The diverse landscape includes deserts, forested highlands, high mountains, rain forests, plains and thousands of miles of ocean front. Flora and fauna is diverse. We’ve marveled at the size of cactus and trees and flowering plants. The annual great migration of the Monarch Butterflies to Michoacan , the fish species in the Sea of Cortez, the Puma crossing the road in front of us and the bone chilling Howler Monkeys outside our window in the jungle of Chiapas were just a few of many encounters to mention.







We appreciate the delicious, fresh and cheap street food-the tacos, tortas, sopes, gorditas with pork, chicken or beef with bowls of fresh chopped onions, cilantro, tomatoes, chiles (sometimes fire roasted) and red and green salsas. The variety of regional cuisine is enormous and we gained increased exposure to so many new flavors of which we were unaware.




The expression of the culture and national psyche through its art forms is vast and wonderful.


Most all of the towns have at least one beautifully landscaped town square with a gigantic elaborate church on one side and a large gazebo at its center where people congregate for relaxation and social interaction. Shoe shine stands are prevalent so there’s no excuse for shoes that are less than gleaming.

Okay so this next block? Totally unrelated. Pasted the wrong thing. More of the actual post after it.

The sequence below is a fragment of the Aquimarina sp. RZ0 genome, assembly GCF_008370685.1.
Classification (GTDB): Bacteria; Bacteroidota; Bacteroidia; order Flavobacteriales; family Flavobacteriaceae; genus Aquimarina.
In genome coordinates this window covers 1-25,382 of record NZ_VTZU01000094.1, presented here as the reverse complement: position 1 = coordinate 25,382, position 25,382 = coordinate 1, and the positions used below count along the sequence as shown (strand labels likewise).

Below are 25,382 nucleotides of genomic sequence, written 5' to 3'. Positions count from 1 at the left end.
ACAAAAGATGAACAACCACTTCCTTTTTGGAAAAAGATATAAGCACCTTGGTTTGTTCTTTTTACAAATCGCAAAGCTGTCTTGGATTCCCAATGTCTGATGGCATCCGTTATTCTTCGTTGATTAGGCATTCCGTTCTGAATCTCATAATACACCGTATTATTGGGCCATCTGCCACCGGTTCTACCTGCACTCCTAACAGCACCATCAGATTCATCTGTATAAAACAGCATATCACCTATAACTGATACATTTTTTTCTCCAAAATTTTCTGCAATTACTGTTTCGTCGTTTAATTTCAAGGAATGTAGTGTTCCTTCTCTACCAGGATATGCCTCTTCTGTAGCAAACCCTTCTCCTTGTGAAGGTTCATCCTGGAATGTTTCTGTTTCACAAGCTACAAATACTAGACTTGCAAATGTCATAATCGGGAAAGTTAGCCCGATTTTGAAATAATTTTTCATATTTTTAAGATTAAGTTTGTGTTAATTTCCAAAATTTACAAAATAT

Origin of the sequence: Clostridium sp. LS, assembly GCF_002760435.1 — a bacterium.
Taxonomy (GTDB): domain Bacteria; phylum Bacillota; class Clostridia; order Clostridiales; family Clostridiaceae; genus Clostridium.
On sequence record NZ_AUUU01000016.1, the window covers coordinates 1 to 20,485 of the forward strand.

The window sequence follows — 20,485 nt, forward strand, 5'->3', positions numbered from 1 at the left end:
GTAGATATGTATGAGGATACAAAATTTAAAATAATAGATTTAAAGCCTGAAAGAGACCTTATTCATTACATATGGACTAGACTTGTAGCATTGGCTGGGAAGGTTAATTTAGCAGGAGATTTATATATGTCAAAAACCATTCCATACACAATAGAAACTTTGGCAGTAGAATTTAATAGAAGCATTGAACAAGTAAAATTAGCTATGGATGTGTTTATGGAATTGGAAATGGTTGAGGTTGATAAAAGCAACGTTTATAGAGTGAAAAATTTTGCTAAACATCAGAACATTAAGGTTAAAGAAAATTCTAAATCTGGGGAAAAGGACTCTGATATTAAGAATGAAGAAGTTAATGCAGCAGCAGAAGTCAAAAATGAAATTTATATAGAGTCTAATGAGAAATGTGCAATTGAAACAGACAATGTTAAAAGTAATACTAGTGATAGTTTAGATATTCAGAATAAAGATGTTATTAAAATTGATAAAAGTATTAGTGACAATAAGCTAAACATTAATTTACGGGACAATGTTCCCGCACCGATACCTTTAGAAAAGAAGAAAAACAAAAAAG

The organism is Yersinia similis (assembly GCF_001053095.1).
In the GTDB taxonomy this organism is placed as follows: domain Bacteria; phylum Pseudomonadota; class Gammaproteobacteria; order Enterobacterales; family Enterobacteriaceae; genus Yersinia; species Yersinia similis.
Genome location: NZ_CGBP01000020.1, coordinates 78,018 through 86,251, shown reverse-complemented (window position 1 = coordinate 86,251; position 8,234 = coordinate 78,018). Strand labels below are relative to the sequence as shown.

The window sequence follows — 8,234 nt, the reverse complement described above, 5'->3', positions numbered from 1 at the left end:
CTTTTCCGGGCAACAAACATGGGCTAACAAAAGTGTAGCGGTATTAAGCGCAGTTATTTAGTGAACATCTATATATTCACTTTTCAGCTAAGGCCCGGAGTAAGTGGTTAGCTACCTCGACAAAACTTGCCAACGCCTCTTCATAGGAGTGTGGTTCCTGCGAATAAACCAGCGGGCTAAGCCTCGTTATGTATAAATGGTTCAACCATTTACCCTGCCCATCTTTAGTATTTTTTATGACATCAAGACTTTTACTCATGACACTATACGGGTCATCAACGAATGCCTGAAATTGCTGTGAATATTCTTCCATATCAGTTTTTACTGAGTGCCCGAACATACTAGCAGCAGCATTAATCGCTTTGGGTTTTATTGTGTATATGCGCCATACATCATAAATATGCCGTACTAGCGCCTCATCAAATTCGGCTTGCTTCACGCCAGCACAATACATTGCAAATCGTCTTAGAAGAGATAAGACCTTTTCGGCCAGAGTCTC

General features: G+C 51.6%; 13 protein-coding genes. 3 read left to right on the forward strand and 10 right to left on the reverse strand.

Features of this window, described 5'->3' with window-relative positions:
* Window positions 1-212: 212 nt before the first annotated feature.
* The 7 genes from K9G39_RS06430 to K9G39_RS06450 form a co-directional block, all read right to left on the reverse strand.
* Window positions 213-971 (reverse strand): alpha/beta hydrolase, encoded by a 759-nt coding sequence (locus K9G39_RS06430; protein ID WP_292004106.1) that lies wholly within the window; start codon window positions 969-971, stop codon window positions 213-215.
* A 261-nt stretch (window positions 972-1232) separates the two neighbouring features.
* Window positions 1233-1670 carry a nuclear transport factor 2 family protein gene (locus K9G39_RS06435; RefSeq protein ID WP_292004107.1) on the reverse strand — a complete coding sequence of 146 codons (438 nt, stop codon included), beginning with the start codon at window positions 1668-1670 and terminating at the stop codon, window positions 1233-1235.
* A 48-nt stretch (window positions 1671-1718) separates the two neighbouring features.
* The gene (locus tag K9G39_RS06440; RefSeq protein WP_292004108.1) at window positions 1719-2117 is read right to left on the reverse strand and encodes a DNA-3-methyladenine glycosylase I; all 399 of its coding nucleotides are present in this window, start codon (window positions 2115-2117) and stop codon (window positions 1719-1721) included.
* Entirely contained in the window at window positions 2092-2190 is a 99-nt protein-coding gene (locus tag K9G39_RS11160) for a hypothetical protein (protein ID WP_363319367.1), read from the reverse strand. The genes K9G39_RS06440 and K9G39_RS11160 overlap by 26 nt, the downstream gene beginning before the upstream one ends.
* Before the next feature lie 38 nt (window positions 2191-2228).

In any culture different from one’s own there are things that are just plain baffling.

There are places in Mexico that are so clean you could just about eat off of the sidewalks and others that are so full of trash it’s hard to fathom.

The concept of undisturbed peace free from loud music, huge loud speakers perched on top of cars blasting advertisements at all times of day and night or a prolific use of loud blast fireworks is common in some areas.

Starving or neglected stray dogs and cats can be seen in many areas which tug at the heart strings for animal lovers like us.

Topes (speed bumps) by the thousands liter the roadways. Many are built by local people wanting speed control or increased commerce for their refreshment stands. It’s really hard on our vehicle and our gas millage.

Many of the roadways are in excellent condition but the custom of driving on the shoulders and passing on curves and hills can be terrifying.

Our heads are still spinning from all we have seen and done on our whirlwind ride through Mexico. When we received our 6 month visitor’s permit we never thought we would need that much time. Well we’ve used the whole of it and there is still so much more for the next time.


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5 thoughts on “Reflections on Mexico

  1. Viva Mexico! And I swear that two story red house with the iron railings is on Calle Terraplen, San Miguel de Allende, GTO, right across the street from the house that Chris and I owned. Que tengan un buen viaje! oxk


  2. Thanks for the history lessons and all the beautiful pictures! I’m so glad that you are both safe and that you enjoyed Mexico. XOXO


  3. You’re diversity of exploration and adventure says a lot about you 2. And I thought that you putting the pictures together for this piece will keep the memories vivid and vibrant. Well done